Celebrate National Women’s History Month

It’s easy to do with multiple titles from Dover Books.

Women world-wide will celebrate International Women’s Day on Wednesday with gatherings and events. In America, we have our own focus thanks to the National Women’s History Project, an organization with the goal of writing women back into history. You can do your own research about history with selected titles from Dover.

Too often, the voices of women are ignored or not given pride of place. Dover has some excellent source material available to correct this imbalance. 
Great Speeches by American Women includes the words of the American abolitionist Sojourner Truth as well as Nancy Pelosi’s speech from 2007, when she became the first woman Speaker of the House. It also pays to recall those considered the lowliest in society. Dover’s edition of Women’s Slave Narratives provides a powerful bridge from Black History Month in February to National Women’s History Month in March.

And while we think of history as being the deeds of great men, history is more often made by individuals who perform the day-to-day tasks to keep the household going and its inhabitants fed and clothed. Dover has a few titles that examine the lives of American women who labored mightily, day by day, and also how they did it. Woman’s Life in Colonial Times and Home Life in Colonial Days offer accounts of days past, while The American Frugal Housewife is a how-to book from the 1830s — nearly 200 years ago! If you need to know how to prepare a calf’s head, this is your go-to book!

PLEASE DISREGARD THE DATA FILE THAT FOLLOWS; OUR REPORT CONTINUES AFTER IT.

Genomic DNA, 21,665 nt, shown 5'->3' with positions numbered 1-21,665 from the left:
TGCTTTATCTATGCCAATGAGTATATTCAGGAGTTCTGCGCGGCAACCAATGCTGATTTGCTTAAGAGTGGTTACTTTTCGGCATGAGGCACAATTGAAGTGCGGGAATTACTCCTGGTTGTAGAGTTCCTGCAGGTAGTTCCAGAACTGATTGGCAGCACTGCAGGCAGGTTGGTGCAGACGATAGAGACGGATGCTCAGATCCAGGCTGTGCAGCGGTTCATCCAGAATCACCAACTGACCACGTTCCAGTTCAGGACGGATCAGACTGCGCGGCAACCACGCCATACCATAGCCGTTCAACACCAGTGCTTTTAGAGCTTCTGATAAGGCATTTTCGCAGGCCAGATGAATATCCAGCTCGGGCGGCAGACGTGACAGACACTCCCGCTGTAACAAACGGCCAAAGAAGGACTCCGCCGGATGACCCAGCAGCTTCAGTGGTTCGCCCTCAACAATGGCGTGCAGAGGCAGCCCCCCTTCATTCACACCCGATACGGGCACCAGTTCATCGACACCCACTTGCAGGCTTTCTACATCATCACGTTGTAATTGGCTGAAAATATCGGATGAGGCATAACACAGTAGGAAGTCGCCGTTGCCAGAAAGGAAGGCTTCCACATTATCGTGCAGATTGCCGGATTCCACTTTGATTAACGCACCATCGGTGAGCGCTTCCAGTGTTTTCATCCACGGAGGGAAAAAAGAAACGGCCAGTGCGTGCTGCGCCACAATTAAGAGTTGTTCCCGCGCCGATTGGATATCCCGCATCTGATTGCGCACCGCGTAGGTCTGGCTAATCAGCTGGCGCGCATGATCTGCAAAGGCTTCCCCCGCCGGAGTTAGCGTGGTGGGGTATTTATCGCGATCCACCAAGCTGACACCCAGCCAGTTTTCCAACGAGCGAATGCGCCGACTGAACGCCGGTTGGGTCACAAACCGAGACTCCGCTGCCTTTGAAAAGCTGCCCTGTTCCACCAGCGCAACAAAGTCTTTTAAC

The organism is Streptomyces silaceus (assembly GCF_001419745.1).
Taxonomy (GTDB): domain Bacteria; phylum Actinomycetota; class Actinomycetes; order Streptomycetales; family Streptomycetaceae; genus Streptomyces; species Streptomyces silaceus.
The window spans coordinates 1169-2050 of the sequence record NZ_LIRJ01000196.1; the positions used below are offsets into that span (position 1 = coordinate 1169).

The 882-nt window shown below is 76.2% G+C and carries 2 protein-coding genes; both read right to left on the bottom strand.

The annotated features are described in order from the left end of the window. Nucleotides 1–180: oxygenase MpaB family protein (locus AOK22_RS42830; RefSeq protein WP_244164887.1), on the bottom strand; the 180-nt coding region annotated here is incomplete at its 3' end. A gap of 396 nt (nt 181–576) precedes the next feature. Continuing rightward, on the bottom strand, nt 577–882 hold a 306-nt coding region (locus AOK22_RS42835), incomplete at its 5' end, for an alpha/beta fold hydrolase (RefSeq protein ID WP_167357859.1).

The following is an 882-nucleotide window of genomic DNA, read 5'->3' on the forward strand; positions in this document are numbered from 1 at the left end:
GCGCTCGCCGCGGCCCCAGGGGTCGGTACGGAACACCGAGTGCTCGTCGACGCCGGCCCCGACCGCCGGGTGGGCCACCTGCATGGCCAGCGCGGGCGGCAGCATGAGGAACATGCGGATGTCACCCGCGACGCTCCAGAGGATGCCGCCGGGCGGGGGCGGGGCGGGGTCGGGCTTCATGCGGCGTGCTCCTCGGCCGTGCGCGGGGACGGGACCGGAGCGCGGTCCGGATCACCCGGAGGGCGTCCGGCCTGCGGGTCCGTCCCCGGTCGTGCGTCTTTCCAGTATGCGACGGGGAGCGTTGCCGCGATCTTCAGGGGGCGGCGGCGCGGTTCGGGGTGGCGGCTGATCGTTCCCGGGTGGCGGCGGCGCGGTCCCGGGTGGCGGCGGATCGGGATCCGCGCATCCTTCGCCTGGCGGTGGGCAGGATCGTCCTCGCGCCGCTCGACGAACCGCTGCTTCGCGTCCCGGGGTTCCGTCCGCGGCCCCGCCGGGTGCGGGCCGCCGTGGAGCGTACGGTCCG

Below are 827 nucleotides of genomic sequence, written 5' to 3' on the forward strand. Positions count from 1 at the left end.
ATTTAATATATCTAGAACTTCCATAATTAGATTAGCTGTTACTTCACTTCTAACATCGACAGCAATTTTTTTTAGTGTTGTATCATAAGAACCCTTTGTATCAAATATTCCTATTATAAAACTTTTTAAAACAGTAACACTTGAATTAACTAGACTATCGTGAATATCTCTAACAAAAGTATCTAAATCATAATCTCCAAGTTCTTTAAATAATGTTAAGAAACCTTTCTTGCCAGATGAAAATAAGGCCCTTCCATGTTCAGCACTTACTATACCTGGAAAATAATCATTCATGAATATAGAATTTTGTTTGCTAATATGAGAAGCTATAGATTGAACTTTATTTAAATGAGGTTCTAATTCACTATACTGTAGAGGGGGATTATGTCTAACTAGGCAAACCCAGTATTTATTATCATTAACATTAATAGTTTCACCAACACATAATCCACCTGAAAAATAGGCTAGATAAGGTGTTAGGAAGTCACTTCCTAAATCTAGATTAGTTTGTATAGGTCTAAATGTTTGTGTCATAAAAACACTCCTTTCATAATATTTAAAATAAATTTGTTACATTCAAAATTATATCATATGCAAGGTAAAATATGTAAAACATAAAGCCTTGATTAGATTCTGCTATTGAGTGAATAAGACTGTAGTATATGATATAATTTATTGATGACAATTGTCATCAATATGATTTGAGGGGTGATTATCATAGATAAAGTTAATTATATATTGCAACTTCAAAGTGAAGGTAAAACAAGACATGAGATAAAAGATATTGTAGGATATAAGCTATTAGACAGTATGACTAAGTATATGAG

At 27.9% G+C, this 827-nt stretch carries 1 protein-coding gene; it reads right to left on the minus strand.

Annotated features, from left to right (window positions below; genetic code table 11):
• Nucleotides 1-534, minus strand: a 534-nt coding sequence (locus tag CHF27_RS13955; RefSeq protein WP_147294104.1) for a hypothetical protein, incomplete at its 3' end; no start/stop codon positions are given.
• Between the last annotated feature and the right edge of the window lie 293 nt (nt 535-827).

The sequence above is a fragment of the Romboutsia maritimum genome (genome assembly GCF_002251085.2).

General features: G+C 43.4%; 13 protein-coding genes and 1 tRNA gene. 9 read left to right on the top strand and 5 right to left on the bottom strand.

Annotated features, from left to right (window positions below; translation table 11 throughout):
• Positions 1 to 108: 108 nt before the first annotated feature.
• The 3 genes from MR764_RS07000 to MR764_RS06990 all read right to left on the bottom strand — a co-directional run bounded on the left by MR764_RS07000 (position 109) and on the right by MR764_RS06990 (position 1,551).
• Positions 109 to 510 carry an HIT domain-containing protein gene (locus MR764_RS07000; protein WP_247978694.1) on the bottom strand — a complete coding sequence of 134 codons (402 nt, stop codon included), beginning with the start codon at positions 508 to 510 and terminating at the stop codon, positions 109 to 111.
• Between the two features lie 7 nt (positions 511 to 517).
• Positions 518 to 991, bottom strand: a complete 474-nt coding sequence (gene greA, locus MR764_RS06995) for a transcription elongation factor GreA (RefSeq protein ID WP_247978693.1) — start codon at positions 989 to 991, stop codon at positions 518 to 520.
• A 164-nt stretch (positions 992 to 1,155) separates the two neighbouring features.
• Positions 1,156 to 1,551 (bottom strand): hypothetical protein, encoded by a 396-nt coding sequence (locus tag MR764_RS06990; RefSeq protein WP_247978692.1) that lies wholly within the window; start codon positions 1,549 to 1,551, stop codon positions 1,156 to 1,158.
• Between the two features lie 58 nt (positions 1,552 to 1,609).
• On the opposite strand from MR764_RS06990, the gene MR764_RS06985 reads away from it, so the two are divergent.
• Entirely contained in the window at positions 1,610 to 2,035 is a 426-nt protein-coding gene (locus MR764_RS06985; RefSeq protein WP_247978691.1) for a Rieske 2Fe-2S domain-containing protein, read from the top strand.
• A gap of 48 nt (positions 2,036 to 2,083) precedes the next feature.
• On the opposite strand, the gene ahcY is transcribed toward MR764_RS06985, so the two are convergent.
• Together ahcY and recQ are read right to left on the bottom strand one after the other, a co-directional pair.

Some revolutions are made in the kitchen, others on the streets. Dover has reprints of the works of famous anarchist Emma Goldman. Immigrant to America as a teenager and deportee to Russia in 1920, Goldman wrote about the lives of the oppressed and her disillusionment with the Soviet system.

And it’s always a great time to color! Sometimes you just want something pretty, and Dover has wonderful coloring books filled with the both the frothiest and most minimal of styles for women. Isn’t it funny that for humans in Western culture, display and plumage are deemed more appropriate for the female than the male?

For a view of Americans from one of our cousins across the pond, Dover carries Frances Trollope’s Domestic Manners of the Americans. Spoiler alert: While Mrs. Trollope, mother of British novelist Anthony Trollope, didn’t always approve, she was always impressed.

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